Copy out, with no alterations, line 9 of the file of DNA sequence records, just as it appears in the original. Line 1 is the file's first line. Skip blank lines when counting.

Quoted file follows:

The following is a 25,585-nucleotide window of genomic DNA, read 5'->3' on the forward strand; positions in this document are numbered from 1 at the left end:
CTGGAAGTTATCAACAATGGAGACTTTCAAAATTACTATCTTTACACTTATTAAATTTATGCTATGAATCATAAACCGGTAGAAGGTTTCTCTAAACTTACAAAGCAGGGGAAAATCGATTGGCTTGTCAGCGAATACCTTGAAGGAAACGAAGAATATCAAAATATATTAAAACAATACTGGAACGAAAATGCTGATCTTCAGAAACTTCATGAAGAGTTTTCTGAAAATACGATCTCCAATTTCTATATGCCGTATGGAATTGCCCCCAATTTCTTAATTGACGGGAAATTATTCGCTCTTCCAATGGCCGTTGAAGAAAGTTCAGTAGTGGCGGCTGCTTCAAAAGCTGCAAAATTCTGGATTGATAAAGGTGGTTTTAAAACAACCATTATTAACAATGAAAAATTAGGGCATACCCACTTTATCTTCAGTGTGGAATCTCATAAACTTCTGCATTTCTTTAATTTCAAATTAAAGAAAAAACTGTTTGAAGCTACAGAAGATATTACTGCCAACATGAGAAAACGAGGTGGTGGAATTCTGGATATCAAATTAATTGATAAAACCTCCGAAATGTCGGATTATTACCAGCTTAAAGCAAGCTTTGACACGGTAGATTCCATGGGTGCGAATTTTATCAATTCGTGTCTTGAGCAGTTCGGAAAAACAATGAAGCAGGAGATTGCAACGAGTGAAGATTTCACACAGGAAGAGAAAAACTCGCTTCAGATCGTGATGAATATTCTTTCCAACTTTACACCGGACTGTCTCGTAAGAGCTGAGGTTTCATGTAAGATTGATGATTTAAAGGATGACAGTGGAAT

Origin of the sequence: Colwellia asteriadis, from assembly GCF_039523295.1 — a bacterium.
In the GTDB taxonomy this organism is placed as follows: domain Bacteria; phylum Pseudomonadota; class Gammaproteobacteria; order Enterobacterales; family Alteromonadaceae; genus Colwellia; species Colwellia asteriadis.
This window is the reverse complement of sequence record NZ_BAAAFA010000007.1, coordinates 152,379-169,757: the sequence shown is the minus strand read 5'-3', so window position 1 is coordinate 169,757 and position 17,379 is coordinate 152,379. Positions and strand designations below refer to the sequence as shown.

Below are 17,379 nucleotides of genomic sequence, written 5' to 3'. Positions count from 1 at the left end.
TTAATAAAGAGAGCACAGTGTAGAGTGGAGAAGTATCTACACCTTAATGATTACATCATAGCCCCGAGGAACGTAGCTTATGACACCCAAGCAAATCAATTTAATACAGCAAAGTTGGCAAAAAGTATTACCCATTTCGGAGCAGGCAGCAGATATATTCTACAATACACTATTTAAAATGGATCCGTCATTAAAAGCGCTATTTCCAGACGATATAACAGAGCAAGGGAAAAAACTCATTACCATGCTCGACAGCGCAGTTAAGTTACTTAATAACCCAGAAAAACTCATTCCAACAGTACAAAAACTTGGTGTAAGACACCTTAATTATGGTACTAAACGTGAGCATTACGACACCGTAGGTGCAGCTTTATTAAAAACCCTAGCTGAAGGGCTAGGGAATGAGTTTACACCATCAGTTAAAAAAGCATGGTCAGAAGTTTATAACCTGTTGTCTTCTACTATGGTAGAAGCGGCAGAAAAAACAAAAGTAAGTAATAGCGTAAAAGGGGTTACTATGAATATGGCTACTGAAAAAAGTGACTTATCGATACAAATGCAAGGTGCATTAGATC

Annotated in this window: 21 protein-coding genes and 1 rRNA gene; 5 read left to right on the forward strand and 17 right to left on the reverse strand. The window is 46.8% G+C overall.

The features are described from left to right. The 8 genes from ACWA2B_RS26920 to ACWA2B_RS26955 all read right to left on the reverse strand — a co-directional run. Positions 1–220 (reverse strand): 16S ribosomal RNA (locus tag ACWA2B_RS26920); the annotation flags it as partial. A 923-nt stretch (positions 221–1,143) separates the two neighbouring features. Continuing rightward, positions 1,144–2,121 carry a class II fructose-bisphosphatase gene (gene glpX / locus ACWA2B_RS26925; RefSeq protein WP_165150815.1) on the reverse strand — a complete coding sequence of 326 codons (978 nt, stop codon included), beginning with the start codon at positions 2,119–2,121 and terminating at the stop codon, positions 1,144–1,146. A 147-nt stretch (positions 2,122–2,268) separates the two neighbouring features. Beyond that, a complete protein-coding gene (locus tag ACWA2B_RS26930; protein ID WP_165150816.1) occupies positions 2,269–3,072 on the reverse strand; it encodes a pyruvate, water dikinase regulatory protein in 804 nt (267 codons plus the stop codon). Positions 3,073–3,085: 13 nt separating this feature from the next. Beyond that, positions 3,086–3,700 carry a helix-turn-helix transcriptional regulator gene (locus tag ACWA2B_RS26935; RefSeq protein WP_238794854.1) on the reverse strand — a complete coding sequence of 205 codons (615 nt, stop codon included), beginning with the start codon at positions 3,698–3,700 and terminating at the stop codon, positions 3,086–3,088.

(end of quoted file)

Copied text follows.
The features are described from left to right. The 8 genes from ACWA2B_RS26920 to ACWA2B_RS26955 all read right to left on the reverse strand — a co-directional run. Positions 1–220 (reverse strand): 16S ribosomal RNA (locus tag ACWA2B_RS26920); the annotation flags it as partial. A 923-nt stretch (positions 221–1,143) separates the two neighbouring features. Continuing rightward, positions 1,144–2,121 carry a class II fructose-bisphosphatase gene (gene glpX / locus ACWA2B_RS26925; RefSeq protein WP_165150815.1) on the reverse strand — a complete coding sequence of 326 codons (978 nt, stop codon included), beginning with the start codon at positions 2,119–2,121 and terminating at the stop codon, positions 1,144–1,146. A 147-nt stretch (positions 2,122–2,268) separates the two neighbouring features. Beyond that, a complete protein-coding gene (locus tag ACWA2B_RS26930; protein ID WP_165150816.1) occupies positions 2,269–3,072 on the reverse strand; it encodes a pyruvate, water dikinase regulatory protein in 804 nt (267 codons plus the stop codon). Positions 3,073–3,085: 13 nt separating this feature from the next. Beyond that, positions 3,086–3,700 carry a helix-turn-helix transcriptional regulator gene (locus tag ACWA2B_RS26935; RefSeq protein WP_238794854.1) on the reverse strand — a complete coding sequence of 205 codons (615 nt, stop codon included), beginning with the start codon at positions 3,698–3,700 and terminating at the stop codon, positions 3,086–3,088.